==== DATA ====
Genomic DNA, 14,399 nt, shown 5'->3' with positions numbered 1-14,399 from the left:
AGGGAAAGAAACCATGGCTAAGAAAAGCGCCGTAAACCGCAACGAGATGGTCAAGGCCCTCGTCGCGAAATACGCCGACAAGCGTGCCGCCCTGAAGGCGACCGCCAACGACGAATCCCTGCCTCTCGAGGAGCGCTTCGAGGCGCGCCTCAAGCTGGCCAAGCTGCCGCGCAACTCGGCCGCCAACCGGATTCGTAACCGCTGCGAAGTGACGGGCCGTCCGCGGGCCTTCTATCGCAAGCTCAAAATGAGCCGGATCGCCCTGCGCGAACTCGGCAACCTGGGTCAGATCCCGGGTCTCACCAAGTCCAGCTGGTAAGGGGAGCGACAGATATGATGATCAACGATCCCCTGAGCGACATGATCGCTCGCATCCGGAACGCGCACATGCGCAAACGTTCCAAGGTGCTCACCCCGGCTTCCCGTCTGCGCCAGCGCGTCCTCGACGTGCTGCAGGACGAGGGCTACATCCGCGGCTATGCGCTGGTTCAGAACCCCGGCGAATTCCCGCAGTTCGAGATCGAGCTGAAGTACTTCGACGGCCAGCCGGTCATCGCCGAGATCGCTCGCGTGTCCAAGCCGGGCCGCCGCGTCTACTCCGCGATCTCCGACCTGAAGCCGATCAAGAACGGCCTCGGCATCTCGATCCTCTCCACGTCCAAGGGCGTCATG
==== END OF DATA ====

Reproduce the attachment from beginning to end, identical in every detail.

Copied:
Genomic DNA, 14,399 nt, shown 5'->3' with positions numbered 1-14,399 from the left:
AGGGAAAGAAACCATGGCTAAGAAAAGCGCCGTAAACCGCAACGAGATGGTCAAGGCCCTCGTCGCGAAATACGCCGACAAGCGTGCCGCCCTGAAGGCGACCGCCAACGACGAATCCCTGCCTCTCGAGGAGCGCTTCGAGGCGCGCCTCAAGCTGGCCAAGCTGCCGCGCAACTCGGCCGCCAACCGGATTCGTAACCGCTGCGAAGTGACGGGCCGTCCGCGGGCCTTCTATCGCAAGCTCAAAATGAGCCGGATCGCCCTGCGCGAACTCGGCAACCTGGGTCAGATCCCGGGTCTCACCAAGTCCAGCTGGTAAGGGGAGCGACAGATATGATGATCAACGATCCCCTGAGCGACATGATCGCTCGCATCCGGAACGCGCACATGCGCAAACGTTCCAAGGTGCTCACCCCGGCTTCCCGTCTGCGCCAGCGCGTCCTCGACGTGCTGCAGGACGAGGGCTACATCCGCGGCTATGCGCTGGTTCAGAACCCCGGCGAATTCCCGCAGTTCGAGATCGAGCTGAAGTACTTCGACGGCCAGCCGGTCATCGCCGAGATCGCTCGCGTGTCCAAGCCGGGCCGCCGCGTCTACTCCGCGATCTCCGACCTGAAGCCGATCAAGAACGGCCTCGGCATCTCGATCCTCTCCACGTCCAAGGGCGTCATG